Sunday, March 25, 2012

Bob Fishburn: His Life Mattered

Bob (seated), Sibyl (right)
There never were enough Bob Fishburns around and now there is one fewer. We're all poorer for the passing of the 77-year-old former editor, wonderful writer and generous supporter of his and his family's community.

Bob was one of those FFVs you hear about so often in these parts (that's First Families of Virginia for those of you not from around here), but he wasn't like so many of them. You'd never have imagined he was worth a fortune, but you would easily imagine that he'd give it away if he had it. And he did.

Bob and I worked as part of the local newspaper's reporting contingent in the 1970s and he was always one of my favorites. I thought it odd that a man with so much money would be an editorial writer for a small daily newspaper, but it was a passion of his. His was a newspaper family, owning the local daily for many years before it was bought in 1969 by the corporate interests of Landmark, which is based in Norfolk.

The newspaper was a local paper in every respect when the Fishburns owned it and the employees were treated like valuable human beings. (I noted that his obit in the local daily was written by somebody I've never heard of, demonstrating again how thin the ranks of veterans is.) I always appreciated the way the Fishburns, in general and Bob in particular, treated people. He was a third generation of the family that owned the paper (grandfather J.B. and his dad, J.P. both serving as publishers).

Bob was never a man of grand gestures that brought attention to himself. He was a subtle man, a humorous man, whose self esteem was solid enough that getting credit for his good works was not a priority. When I went looking for a photo to go with this posting, I could only find the one you see. It is North Cross School's photo and was taken when he was honored there for some grand deed. No other photos, though. Sad because he was a tall, handsome, genteel man and you need to see that.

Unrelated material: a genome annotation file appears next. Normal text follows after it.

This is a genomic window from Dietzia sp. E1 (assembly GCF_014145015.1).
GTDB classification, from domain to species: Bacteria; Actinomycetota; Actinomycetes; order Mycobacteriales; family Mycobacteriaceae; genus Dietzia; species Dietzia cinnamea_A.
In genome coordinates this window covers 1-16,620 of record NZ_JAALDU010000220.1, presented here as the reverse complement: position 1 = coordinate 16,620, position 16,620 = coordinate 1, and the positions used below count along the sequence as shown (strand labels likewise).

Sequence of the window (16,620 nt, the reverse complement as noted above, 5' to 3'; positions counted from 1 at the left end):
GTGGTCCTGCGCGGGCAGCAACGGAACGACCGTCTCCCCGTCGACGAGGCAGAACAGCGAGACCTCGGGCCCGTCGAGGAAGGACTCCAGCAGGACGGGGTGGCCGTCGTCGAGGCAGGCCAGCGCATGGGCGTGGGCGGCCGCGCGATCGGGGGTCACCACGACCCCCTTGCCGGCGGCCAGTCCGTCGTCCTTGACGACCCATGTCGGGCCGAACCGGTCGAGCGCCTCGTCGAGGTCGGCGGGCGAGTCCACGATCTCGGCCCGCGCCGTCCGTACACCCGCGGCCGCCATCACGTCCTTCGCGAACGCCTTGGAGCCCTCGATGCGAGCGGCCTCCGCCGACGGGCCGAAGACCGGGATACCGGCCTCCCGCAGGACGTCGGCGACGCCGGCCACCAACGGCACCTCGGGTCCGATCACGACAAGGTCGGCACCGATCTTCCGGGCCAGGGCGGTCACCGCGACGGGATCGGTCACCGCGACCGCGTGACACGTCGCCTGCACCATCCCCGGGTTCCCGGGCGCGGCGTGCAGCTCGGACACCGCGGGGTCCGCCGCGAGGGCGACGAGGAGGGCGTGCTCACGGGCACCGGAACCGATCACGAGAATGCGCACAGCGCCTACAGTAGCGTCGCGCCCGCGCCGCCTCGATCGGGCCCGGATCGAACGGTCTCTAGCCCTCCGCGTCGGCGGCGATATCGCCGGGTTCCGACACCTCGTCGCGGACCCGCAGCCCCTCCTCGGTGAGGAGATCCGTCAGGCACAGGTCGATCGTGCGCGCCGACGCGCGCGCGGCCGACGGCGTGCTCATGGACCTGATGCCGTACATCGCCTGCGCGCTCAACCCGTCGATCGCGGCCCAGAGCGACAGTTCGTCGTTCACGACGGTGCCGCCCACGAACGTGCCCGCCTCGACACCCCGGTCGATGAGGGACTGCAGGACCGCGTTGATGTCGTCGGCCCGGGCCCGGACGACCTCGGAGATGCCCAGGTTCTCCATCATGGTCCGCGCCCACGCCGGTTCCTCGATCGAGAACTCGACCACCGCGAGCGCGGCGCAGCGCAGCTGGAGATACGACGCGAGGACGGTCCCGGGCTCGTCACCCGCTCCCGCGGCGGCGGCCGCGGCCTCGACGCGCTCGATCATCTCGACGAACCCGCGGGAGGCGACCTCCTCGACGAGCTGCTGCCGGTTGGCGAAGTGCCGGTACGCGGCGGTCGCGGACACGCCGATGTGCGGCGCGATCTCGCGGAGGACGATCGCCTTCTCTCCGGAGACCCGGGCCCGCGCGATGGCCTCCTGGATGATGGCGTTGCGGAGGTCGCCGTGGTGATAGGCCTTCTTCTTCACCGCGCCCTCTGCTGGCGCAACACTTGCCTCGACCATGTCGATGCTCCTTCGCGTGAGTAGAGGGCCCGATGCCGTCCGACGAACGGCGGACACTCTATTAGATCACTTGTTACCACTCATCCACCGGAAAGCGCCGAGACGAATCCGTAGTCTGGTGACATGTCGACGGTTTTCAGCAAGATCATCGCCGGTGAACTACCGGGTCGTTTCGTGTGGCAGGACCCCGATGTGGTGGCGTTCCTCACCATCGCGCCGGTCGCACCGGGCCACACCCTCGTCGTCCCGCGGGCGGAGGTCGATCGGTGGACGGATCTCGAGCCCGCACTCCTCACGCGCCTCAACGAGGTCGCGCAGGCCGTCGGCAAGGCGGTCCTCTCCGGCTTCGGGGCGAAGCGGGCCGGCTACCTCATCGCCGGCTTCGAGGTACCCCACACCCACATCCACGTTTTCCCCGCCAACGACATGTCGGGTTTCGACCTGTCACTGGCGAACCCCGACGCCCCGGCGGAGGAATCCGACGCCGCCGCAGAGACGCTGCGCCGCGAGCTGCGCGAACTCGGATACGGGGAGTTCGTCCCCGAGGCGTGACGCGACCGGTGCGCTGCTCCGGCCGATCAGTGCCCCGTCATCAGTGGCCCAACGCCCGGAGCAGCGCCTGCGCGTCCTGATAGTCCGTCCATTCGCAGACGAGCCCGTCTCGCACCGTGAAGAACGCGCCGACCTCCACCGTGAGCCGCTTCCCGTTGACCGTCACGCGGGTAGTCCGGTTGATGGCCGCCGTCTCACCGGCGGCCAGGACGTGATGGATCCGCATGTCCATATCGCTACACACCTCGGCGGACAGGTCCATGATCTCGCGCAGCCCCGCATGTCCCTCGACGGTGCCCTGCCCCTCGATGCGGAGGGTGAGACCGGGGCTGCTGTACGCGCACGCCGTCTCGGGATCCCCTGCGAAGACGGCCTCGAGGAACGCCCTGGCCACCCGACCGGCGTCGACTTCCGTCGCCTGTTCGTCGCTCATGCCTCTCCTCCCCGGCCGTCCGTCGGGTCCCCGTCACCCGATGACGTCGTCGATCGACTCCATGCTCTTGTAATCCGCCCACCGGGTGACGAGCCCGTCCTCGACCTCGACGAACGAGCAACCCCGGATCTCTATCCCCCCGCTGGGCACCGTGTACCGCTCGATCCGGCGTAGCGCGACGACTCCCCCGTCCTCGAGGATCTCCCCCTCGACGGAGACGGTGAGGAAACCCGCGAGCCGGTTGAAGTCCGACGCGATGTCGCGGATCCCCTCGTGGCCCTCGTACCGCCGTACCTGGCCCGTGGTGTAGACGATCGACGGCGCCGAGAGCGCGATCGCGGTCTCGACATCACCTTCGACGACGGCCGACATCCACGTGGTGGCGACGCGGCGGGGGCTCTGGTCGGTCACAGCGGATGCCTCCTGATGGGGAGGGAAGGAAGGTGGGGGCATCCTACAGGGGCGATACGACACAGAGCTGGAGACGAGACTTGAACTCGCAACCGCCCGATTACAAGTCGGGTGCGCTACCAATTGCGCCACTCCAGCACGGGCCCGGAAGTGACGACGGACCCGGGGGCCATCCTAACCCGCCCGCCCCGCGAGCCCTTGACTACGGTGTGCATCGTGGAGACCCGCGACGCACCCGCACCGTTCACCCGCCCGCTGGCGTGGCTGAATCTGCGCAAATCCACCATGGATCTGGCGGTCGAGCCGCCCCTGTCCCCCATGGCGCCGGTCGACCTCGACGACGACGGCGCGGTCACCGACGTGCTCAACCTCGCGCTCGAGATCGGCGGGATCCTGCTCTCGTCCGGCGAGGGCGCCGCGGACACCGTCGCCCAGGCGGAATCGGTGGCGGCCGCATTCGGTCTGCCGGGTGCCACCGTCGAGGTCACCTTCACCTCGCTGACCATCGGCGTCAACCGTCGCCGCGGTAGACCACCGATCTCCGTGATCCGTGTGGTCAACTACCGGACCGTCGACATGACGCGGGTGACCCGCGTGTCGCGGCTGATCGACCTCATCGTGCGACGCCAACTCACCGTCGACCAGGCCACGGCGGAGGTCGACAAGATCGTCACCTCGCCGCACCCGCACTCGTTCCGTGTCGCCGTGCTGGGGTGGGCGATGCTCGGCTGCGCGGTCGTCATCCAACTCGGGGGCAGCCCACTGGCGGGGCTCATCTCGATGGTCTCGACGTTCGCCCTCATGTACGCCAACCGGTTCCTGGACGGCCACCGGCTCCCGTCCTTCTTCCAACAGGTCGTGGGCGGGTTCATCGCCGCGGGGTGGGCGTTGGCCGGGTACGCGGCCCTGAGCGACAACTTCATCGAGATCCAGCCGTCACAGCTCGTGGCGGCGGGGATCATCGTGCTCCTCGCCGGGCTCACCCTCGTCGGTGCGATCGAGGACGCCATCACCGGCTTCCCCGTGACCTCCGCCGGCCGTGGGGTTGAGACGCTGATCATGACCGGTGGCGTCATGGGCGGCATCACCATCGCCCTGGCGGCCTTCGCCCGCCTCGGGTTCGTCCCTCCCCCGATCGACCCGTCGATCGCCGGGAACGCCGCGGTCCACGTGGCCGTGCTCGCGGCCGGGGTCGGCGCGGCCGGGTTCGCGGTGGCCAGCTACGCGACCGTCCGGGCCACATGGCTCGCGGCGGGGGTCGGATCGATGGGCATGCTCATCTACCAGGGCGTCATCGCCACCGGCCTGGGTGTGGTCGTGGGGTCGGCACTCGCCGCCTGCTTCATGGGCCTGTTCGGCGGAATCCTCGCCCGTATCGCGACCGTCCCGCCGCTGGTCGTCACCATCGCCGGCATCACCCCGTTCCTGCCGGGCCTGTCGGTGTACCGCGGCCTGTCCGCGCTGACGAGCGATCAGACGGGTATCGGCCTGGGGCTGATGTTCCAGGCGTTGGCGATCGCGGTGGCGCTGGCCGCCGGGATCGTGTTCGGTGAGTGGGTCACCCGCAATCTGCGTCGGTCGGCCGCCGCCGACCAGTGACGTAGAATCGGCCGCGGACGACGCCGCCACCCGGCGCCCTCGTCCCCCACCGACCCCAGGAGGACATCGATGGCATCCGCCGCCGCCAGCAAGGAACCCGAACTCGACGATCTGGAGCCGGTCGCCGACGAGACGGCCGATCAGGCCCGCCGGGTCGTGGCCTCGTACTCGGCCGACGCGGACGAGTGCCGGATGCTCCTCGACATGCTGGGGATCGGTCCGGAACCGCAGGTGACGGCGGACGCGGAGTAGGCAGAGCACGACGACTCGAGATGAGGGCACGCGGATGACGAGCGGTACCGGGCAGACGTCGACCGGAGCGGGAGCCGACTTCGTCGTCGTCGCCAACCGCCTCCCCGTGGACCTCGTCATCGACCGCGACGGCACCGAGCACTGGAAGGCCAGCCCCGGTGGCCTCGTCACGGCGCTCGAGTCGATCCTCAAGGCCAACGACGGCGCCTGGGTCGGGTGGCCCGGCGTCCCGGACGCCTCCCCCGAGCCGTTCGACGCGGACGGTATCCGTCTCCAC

His and Sibyl's special interest was the theater, but the entire arts and cultural community in Roanoke benefited from their generosity and their broad knowledge. Bob earned his degree from W&L and served a stint in the Navy before getting a little more education at Columbia and becoming a reporter. He worked a bunch of editing jobs and joined the editorial staff of the local daily in 1967.

He was a marvelous writer at a time when writing was a significant strength of the paper, and I don't know that he ever aspired to anything more than that in the business. He was one of those rare birds who finds a comfortable limb and stays put.

His community work included helping to found Mill Mountain Theatre and he was on the board of the Roanoke Symphony and the Roanoke Fine Arts Center. He helped open Center in the Square in 1984 (taking a leave of absence from the paper to work on it).

His generation of newspaper reporters included people like George Kegley and Bob McLellland who proved that good journalists didn't have to divorce themselves from the community. I can't imagine anybody ever accusing any of the three of being biased because of those interests. (Kegley is the only one who remains alive and he is still deeply involved.)

Bob worked in education, the Red Cross and the Science Museum, as well.

Bob Fishburn's life mattered. I can't think of anything better to say about a human being.

1 comment:

  1. I will miss Bob Fishburn and express my heart-felt condolences to Sybil and his family. With Bob's support nearly 40 years ago, he challenged me to push my boundaries to engage people in our community to explore fine art more deeply. I'm not sure, but I think Bob was an active member of MENSA (qualification for membership is a score in the top 2 percent of the general population on a standardized intelligence test). That alone has given me inspiration continue to test the boundaries of creativity and knowledge. Bob was also a wonderful "people person". I hope today's journalists will think about an revere his dignity.